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Employers usually require that candidates submit professional references with their application or after completing an interview. Professional references are important to reassuring the hiring manager that you have the skills and experience needed for the job. Some hiring managers also require personal letters of reference, which give a well-rounded picture of your personality.
A personal reference letter describes who you are as a person, instead of simply as an employee. Some employers skip personal references, relying only on professional recommendations when making hiring decisions. In certain businesses, personal references are highly important, such as the hospitality field where customer service is essential or in positions that require handling sensitive data. Personal references focus on your positive attributes, such as your integrity, commitment, loyalty and compassion. The letter may touch on your work ethic, but it is not the focus.
Professional references convey your on-the-job experiences and work principles. It addresses your approach to your profession and your abilities as an employee. For example, it may mention your punctuality to demonstrate your ability to arrive to work on time and your knowledge of general ledger posting to show your accounting skills. A professional reference might hint at your character, but it does not give deep insight into it.
Personal Reference Writing
A personal reference can be written by someone who knows you well enough to vouch for your character outside of work. This might be a teacher, academic adviser, coach, guidance counselor, landlord, community leader, volunteer coordinator or a leader of an organization of which you are a member. When seeking employment, refrain from listing friends and family members as personal references. These references might not carry much weight, because an employer may view them as biased. In some cases, a personal reference letter from family or friends might be okay, such as for adoption proceedings or membership into certain organizations. Try to request personal references from people who have known you for at least two years.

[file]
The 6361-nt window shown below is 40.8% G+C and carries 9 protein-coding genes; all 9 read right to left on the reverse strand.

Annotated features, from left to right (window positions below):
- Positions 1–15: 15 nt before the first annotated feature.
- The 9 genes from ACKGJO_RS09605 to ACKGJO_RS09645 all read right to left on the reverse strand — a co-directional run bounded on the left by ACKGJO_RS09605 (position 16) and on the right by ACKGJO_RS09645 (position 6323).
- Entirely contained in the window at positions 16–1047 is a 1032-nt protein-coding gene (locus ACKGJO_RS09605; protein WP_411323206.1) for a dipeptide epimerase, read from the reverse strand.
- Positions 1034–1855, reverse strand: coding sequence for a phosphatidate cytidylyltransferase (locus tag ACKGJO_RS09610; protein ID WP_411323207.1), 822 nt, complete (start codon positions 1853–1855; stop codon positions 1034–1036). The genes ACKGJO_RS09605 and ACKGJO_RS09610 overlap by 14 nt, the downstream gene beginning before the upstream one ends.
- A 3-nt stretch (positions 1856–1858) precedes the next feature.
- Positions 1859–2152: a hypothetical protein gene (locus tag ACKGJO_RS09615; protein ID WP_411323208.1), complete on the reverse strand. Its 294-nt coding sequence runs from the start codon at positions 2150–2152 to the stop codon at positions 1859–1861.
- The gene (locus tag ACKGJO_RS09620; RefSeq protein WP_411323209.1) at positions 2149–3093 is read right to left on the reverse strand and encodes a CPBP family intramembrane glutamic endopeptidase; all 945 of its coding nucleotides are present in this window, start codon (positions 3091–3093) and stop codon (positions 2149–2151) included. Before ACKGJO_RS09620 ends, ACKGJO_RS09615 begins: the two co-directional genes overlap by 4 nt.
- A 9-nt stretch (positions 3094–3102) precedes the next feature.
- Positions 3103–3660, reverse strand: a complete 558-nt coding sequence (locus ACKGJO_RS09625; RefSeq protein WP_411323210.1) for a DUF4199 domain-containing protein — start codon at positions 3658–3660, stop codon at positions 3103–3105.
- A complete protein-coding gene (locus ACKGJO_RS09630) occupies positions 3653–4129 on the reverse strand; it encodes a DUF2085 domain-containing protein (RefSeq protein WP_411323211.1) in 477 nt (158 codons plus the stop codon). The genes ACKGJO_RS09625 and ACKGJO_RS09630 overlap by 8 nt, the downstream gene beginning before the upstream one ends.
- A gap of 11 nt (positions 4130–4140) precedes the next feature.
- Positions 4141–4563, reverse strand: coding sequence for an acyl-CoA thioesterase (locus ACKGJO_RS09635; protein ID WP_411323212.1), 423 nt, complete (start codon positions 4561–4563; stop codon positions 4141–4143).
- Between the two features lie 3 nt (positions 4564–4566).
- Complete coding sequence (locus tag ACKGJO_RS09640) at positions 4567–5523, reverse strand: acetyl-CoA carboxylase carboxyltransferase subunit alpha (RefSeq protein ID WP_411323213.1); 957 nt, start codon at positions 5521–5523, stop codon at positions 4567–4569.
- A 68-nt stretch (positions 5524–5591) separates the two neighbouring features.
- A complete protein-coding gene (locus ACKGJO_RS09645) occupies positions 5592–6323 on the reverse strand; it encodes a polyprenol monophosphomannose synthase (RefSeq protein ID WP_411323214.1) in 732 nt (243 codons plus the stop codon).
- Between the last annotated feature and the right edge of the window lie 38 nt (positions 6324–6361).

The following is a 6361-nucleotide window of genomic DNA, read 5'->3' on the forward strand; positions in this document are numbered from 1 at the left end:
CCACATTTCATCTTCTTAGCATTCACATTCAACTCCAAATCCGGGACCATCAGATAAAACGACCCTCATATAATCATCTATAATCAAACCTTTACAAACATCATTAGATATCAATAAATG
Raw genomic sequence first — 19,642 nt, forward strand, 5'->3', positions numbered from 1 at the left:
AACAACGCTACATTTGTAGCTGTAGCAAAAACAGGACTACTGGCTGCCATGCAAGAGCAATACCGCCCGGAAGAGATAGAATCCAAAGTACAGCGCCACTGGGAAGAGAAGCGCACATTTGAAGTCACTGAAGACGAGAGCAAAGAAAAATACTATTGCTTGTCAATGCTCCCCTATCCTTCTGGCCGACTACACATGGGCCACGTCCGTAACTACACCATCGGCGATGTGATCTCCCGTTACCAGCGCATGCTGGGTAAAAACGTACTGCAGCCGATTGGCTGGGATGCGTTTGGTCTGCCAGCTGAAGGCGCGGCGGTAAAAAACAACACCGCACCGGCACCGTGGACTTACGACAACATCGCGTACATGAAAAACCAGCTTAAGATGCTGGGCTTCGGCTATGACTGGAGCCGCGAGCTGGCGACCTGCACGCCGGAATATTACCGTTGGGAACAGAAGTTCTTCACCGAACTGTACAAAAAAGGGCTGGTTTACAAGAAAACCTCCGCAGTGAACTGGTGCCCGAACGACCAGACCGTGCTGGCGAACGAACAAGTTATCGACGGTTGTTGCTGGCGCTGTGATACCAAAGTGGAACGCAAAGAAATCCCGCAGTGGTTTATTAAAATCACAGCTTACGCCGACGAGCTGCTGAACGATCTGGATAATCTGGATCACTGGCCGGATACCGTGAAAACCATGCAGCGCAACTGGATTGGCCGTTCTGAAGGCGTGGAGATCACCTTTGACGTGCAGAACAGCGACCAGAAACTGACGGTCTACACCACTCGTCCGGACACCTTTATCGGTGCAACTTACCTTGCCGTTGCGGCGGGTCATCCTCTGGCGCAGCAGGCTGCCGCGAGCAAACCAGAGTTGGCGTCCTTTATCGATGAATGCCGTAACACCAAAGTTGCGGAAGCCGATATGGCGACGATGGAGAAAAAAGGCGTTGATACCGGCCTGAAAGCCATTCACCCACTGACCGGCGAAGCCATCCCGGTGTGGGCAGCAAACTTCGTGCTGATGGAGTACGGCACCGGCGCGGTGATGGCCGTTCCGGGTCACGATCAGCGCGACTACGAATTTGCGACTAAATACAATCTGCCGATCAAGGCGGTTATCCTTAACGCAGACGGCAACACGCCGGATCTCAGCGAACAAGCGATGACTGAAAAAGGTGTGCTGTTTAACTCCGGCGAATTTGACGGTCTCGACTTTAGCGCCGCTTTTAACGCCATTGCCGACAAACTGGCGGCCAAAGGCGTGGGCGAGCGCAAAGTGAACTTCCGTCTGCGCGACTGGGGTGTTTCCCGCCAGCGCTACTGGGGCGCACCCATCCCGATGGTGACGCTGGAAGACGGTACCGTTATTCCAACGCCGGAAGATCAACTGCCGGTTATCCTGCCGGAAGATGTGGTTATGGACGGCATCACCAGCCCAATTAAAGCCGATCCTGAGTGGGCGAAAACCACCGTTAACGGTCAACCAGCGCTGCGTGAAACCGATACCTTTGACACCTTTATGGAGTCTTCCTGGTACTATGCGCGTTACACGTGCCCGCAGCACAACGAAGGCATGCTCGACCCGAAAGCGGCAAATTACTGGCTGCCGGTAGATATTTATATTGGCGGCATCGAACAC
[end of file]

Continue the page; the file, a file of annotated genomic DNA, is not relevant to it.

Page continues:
Professional Reference Writing
Anyone you worked with can give you a professional reference, provided they have a solid grasp of your qualifications, competency and work ethic. This includes your boss, co-workers and vendors or customers. If you do not have a long work history, anyone you worked for in the past might do, such as people you babysat for or did volunteer work for. If you have no work experience, a personal reference letter might suffice, especially for entry-level positions.
Most employers verify professional references. If you do not want your current employer to know you are job hunting, tell the hiring manager that you want to keep your job search confidential for the time being.
Grace Ferguson has been writing professionally since 2009. With 10 years of experience in employee benefits and payroll administration, Ferguson has written extensively on topics relating to employment and finance. A research writer as well, she has been published in The Sage Encyclopedia and Mission Bell Media.